As the late fifties gave way to the sixties, stars of the previous decade were still producing hits, but they were quickly losing ground as they struggled to find material that would click with this new and energetic generation. However,
“The Stroll” continued to be a popular dance craze well into the 60’s alongside dances like “The Twist” and “The Mashed Potato”. The first Canadian-made and produced rock recording to achieve international popularity was “Clap Your Hands” in 1960 by a Montreal quartet, The Beaumarks. Shortly thereafter, they appeared on American Bandstand and a charity concert at Carnegie Hall. Bobby Curtola from Port Arthur, Ontario had several songs on the Canadian music charts beginning with “Hand In Hand With You” in 1960. His biggest chart-topper came in 1962 with the song, “Fortune Teller”, which was also successful internationally. In 1966, he won an RPM Gold Leaf Award (The Gold Leaf Awards, which were in effect the first Juno Awards) for being the first Canadian to have a gold album. The CHUM Chartdebuted on May 27, 1957, under the name CHUM’s Weekly Hit Parade, to 1986, and was the longest-running Top 40 chart in Canada.
During the 1960’s Canadian music was regarded with indifference and Canadian recording artists were forced to turn toward the United States to establish their careers. In 1960 Walt Grealis of Toronto started in the music business with Apex Records, the Ontario distributor for Compo Company (founded in 1918), Canada’s first independent record company that today is part of Universal. He later joined London Records, where he worked until February 1964, when he then established RPM weekly trade magazine. From the first issue of RPM Weekly on February 24, 1964 to its final issue on November 13, 2000, RPM was the defining charts in Canada. The popularity of US rock on the two Canadian charts led to many existing groups, especially those devoted to country music, to change styles or to incorporate some rock style hits in their repertoires.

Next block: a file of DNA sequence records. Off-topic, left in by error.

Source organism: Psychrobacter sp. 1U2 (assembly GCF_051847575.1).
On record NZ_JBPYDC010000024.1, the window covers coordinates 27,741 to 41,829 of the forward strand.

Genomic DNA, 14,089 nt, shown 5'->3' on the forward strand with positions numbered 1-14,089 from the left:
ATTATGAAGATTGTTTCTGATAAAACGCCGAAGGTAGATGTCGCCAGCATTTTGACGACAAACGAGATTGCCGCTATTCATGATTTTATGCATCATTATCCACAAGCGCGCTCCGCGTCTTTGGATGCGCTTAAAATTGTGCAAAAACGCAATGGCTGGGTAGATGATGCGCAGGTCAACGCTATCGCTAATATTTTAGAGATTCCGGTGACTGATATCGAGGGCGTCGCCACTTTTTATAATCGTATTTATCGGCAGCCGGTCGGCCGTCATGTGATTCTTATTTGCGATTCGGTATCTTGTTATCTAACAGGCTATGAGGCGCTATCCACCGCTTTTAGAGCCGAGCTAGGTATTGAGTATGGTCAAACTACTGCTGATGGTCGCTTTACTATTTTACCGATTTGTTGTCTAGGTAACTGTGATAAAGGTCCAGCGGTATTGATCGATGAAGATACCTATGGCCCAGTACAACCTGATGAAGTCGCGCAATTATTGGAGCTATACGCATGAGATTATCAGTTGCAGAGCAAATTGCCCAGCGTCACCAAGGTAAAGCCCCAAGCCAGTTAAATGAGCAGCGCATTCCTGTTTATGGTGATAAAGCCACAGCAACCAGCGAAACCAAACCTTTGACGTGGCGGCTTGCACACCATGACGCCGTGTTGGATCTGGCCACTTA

Country rock and folk rock singers like Gordon Lightfoot, Joni Mitchell, Leonard Cohen, Denny Doherty (of The Mamas & the Papas), David Clayton-Thomas (of Blood, Sweat & Tears), Andy Kim, Zal Yanovsky (of The Lovin’ Spoonful), John Kay (of Steppenwolf), and Ian & Sylvia found international audiences. One important example was a Winnipeg band called Chad Allan & the Expressions, which had a 1965 hit with a version of Johnny Kidd and the Pirates’ “Shakin’ All Over”. They would eventually evolve into The Guess Who, the first Canadian rock group to have a No.1 hit that reached the top on the Canadian Singles Chart and the Billboard Hot 100 at the same time, with “American Woman” in 1970. Their success paved the way for a new wave of Canadian singer-songwriters, including Stan Rogers, Murray McLauchlan, Bruce Cockburn and Willie P. Bennett.
Unlike the generation before, the late sixties American and British counter culture and hippie movements had diverted rock towards psychedelic rock, heavy metal, progressive rock and many other styles, most dominated by socially and politically incisive lyrics. The music was an attempt to reflect upon the events of the time — civil rights, the growing unrest in America over the war in Vietnam, and the rise of feminism. In many instances, the “message” within the song was simplistic or banal. Although only two of the five original members of Steppenwolf were born in Canada (Jerry Edmonton and Goldy McJohn), the band was among the biggest in Canadian music in the 1960’s and 1970’s. German born frontman, John Kay, would later become a Canadian citizen and was the only member of Steppenwolf to be inducted into the Canadian Music Hall of Fame and Canada’s Walk of Fame. Steppenwolf is most famous for the songs Born to Be Wild, Magic Carpet Ride and The Pusher. Born to be Wild is the group’s biggest hit, making it to #2 on the Billboard Hot 100 in 1968, becoming one of the 500 Songs that Shaped Rock and Roll by the Rock and Roll Hall of Fame, and becoming one of Rolling Stone’s 500 Greatest Songs of All Time.
Another one of the most prominent players of the late 60’s and early 70’s rock scene was Neil Young, who was a member of the folk rock band Buffalo Springfield, before joining Crosby, Stills, Nash & Young. Young also recorded music with Crazy Horse throughout his solo career. The song “Ohio”, written by Neil Young and recorded with CSNY, was in response to political events of the time and has since become an America social icon of the period. “Ohio” was written about the death of four students at Kent State University. The students were shot by Ohio National Guardsmen during an anti-war protest on the campus in May 1970.